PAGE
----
A List of the Cheapest Land for Homesteading

Finding the cheapest land for homesteading can be a pain in the butt. Fortunately, some of the legwork on homesteading land costs has been done for you. Here’s a list of where you can find the cheapest land and some tips.

Cheapest Land for Homesteading: photo of 5 acres for sale.
Photo by On Shot

Cheapest land for homesteading

Here are the states ordered by least expensive price per square foot for real estate, starting with the most affordable according to research compiled by PortlandRealEstate.com:

  1. West Virginia – $133.72
  2. Mississippi – $142.00
  3. Ohio – $147.73
  4. Kansas – $150.37
  5. Arkansas – $152.00
  6. Louisiana – $152.44
  7. Indiana – $154.63
  8. Kentucky – $159.50
  9. North Dakota – $161.89
  10. Oklahoma – $162.33
  11. Missouri – $165.76
  12. Nebraska – $168.25
  13. Alabama – $168.29
  14. Pennsylvania – $174.65
  15. Michigan – $180.30
  16. Georgia – $181.00
  17. South Carolina – $182.87
  18. Illinois – $183.20
  19. Texas – $189.30
  20. New Mexico – $191.43
  21. Iowa – $195.81
  22. Wyoming – $199.46
  23. South Dakota – $199.99
  24. Minnesota – $200.66
  25. North Carolina – $202.96
  26. Wisconsin – $207.64
  27. Tennessee – $211.36
  28. Virginia – $218.00
  29. Maryland – $223.45
  30. Alaska – $225.15
  31. Delaware – $226.86
  32. Vermont – $234.88
  33. Utah – $239.14
  34. Nevada – $246.07
  35. Arizona – $252.78
  36. Connecticut – $260.28
  37. Maine – $261.59
  38. Idaho – $262.82
  39. Florida – $278.10
  40. New Hampshire – $278.31
  41. Colorado – $287.11
  42. Oregon – $302.36
  43. Montana – $309.35
  44. New Jersey – $310.26
  45. Washington – $315.38
  46. Rhode Island – $325.85
  47. New York – $416.33
  48. Massachusetts – $417.45
  49. California – $425.55
  50. Hawaii – $681.09

This list gives you a snapshot of how real estate prices differ dramatically across the United States, from West Virginia’s low of $133.72 to Hawaii’s high of $681.09 per square foot.

Finding the Cheapest Land for Homesteading

So you’re dreaming of your own slice of homesteading heaven, huh? Before you start scrolling through endless listings, let’s get real about what you actually need. Think about how much land you need, what kind of soil will make your tomatoes thrive, and whether you can actually dig a well there or add solar. Write it all down, alright?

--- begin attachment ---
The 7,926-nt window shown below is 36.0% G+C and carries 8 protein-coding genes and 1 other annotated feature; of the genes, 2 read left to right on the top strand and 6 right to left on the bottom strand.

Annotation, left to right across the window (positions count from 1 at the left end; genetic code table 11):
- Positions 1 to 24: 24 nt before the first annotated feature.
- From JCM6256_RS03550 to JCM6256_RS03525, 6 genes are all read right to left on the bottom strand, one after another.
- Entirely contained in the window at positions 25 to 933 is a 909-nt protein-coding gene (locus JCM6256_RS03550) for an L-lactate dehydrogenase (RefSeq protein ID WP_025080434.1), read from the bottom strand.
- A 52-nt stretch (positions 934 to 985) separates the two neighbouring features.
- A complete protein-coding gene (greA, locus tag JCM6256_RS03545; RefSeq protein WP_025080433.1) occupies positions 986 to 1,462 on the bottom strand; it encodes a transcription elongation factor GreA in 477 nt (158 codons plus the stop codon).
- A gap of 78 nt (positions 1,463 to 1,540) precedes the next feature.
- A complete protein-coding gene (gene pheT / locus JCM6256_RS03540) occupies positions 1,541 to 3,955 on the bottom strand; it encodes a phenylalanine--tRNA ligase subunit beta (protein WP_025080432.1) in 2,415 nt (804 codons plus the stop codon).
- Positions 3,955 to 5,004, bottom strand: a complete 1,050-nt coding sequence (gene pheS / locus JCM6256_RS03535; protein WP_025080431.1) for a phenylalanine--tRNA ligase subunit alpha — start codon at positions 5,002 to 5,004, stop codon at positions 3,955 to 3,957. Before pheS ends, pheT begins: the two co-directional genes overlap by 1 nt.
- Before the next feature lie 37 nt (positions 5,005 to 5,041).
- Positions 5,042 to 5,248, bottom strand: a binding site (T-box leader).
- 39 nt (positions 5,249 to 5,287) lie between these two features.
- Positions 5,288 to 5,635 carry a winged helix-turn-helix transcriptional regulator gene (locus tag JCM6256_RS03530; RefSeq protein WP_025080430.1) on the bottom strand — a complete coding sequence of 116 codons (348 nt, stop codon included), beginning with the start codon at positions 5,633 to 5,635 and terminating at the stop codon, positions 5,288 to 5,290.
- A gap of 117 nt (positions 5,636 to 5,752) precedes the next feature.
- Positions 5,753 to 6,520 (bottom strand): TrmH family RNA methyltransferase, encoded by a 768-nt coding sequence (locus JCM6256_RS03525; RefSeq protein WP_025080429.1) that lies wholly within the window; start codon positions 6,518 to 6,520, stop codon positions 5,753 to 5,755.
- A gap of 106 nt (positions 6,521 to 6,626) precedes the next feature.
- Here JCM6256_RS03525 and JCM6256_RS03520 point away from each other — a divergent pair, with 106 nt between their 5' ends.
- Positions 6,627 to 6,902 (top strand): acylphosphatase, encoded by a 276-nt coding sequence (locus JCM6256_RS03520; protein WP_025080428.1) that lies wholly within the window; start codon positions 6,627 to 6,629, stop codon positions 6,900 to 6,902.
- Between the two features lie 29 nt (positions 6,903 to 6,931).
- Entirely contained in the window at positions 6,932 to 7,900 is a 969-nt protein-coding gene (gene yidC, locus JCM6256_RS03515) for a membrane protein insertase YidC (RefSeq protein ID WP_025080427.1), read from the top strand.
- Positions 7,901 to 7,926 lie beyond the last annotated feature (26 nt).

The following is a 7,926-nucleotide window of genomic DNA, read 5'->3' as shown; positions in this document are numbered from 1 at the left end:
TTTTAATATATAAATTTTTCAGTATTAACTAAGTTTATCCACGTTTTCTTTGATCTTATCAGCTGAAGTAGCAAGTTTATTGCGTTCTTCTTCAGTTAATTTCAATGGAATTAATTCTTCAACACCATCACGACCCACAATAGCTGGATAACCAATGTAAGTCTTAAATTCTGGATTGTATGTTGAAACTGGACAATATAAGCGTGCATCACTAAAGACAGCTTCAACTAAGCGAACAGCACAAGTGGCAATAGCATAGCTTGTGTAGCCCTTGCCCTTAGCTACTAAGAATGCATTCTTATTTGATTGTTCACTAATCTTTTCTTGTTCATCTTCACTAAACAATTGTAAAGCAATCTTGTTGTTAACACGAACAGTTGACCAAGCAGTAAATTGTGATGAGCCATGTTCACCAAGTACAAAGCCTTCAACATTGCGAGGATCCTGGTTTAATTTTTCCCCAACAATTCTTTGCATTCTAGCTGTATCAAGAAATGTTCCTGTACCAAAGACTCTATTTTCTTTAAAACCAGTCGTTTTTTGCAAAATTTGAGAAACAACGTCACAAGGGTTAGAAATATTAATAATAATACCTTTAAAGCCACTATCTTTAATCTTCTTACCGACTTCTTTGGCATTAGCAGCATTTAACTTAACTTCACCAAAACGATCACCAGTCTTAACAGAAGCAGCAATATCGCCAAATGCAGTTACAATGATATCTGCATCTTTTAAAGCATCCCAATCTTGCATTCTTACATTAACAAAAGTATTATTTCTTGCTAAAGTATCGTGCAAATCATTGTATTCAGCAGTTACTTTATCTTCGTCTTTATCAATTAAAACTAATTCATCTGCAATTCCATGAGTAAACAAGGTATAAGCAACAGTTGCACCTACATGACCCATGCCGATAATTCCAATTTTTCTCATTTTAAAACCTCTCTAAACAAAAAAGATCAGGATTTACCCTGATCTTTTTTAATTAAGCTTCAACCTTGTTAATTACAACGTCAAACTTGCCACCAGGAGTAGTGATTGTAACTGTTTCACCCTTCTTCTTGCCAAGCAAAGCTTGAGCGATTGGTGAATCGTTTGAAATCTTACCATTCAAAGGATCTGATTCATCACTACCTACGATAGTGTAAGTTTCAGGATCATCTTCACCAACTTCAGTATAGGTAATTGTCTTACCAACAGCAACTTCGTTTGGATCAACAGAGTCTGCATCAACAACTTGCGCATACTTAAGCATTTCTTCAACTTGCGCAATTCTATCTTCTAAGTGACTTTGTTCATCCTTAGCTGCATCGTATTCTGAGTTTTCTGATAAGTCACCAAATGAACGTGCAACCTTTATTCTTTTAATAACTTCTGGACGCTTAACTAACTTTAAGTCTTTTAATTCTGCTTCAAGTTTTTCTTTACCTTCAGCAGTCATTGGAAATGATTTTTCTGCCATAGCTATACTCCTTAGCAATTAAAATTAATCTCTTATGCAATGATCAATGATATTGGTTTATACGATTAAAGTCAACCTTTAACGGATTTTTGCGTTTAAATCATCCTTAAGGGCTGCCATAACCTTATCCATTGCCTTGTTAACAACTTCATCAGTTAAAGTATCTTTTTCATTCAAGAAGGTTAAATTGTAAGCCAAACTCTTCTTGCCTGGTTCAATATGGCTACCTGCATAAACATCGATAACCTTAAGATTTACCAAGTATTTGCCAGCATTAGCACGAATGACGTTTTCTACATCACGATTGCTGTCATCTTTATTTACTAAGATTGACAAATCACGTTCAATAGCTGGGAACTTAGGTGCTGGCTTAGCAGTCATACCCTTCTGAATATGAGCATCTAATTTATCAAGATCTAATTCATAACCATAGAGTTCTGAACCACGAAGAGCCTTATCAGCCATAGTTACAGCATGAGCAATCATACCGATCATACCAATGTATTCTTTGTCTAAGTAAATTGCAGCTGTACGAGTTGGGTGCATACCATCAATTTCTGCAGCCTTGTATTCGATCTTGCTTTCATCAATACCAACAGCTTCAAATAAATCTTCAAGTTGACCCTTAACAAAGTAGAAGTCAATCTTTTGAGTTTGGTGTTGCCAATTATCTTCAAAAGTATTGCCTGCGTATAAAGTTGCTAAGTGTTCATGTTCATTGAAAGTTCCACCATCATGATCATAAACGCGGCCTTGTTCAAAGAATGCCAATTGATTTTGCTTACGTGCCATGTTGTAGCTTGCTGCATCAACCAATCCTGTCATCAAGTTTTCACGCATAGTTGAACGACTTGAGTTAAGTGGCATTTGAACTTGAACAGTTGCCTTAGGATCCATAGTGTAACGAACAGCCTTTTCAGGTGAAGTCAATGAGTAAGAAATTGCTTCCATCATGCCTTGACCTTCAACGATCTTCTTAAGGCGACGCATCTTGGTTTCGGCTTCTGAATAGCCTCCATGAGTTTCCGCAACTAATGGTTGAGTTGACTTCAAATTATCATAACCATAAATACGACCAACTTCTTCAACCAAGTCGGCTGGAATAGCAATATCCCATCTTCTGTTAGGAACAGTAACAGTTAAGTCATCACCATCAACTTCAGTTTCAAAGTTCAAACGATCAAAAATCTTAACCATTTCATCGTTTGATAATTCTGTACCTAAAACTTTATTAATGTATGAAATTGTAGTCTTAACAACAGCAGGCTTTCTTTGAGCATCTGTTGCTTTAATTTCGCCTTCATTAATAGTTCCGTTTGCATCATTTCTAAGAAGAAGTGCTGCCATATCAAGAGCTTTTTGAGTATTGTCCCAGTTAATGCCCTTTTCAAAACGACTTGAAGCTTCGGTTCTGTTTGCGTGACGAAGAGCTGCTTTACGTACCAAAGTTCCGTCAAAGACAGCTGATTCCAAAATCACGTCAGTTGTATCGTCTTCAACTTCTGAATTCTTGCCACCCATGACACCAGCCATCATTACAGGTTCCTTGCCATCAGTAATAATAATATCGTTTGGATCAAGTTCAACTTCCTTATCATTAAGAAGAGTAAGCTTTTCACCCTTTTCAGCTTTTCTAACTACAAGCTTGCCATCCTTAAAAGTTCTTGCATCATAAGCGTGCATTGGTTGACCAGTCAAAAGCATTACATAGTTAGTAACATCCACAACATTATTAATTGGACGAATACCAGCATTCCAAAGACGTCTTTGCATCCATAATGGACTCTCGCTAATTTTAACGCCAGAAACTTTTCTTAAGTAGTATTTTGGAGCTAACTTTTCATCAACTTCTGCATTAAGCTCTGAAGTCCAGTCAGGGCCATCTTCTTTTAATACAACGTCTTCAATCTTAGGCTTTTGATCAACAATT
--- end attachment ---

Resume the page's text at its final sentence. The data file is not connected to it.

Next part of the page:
Next, let’s talk money. Figure out what you can actually afford, and remember, the price of the land is just the start. You’ll have to build, plant and maybe even put up a barn. All those zeroes can add up pretty quickly, so be honest with yourself about your budget.

Now, where should you look? Big city lights aren’t shining on the cheapest acres. I can tell you that much. Think about places people aren’t flocking to but still have all the makings of a great homestead. A diamond in the rough, you know?

Some states are really keen to get folks to move to quieter parts. They’ve got grants, tax breaks and sometimes they’re even giving land away. Yep, you heard that right—free land!

Alright, so where do you find these hidden gems? Websites are your friend here—ones specifically made for rural land sales. Local ads and online auctions work, too. Ever think about a rural realtor? They’re like treasure hunters for homesteaders like us.

Don’t overlook auctions and foreclosures, either. You can score big with a piece of land that’s way under market value if you keep an eye out.

Once you find something that ticks your boxes, you’ll need to get up close and personal with it. Check the soil, see if you’ve got water rights, and make sure you can actually grow crops and keep animals there. And for goodness’ sake, make sure you can get to it in the winter if you’re anywhere near snow country.

Ready to make an offer? Get some pros on your side. A real estate lawyer can help you avoid the legal mumbo-jumbo pitfalls, and an inspector can make sure the land’s not gonna throw you any curveballs later.

Some final words of wisdom: be flexible. Maybe you can live without that beautiful pond if it means staying within budget. And take your time! Rushing just makes mistakes more likely. One more thing: talk to locals. Farmers and other homesteaders have been there, done that, and they’re full of good advice.

So there you go. Finding the cheapest land for your homestead doesn’t have to be like finding a needle in a haystack. Plan it out, do your research, and go snag that dream acreage. Homesteading is all about making do with what you got, and you got this!